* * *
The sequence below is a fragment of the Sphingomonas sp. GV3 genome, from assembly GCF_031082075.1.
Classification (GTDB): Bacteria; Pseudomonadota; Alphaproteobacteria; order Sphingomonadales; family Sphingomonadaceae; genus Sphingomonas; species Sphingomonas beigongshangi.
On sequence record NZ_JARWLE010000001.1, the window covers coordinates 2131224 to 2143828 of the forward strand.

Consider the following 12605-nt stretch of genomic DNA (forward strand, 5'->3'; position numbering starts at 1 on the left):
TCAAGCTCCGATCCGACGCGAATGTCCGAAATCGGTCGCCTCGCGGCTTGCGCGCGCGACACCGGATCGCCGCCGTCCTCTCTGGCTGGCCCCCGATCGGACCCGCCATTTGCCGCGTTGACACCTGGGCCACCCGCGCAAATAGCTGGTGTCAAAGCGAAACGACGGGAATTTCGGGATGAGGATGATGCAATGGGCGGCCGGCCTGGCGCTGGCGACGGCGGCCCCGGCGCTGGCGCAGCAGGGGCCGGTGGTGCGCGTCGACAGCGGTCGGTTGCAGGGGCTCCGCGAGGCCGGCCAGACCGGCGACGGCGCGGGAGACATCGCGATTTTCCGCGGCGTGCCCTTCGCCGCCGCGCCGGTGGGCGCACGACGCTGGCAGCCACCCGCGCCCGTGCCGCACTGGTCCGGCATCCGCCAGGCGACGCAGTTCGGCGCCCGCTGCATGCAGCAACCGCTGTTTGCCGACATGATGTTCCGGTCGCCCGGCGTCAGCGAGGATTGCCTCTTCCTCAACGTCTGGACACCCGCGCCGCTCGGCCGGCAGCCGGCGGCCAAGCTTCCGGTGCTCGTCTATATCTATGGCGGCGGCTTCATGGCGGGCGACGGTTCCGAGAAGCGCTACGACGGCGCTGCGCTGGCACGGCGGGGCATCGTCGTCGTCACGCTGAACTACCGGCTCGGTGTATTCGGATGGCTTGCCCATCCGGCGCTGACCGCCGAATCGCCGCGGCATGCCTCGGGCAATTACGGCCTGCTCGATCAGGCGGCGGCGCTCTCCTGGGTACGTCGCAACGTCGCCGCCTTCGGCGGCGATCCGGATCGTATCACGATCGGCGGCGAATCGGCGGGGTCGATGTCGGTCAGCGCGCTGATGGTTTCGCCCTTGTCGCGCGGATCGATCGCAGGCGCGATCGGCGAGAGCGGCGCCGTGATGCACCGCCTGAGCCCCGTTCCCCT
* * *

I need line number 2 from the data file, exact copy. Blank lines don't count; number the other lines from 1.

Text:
Classification (GTDB): Bacteria; Pseudomonadota; Alphaproteobacteria; order Sphingomonadales; family Sphingomonadaceae; genus Sphingomonas; species Sphingomonas beigongshangi.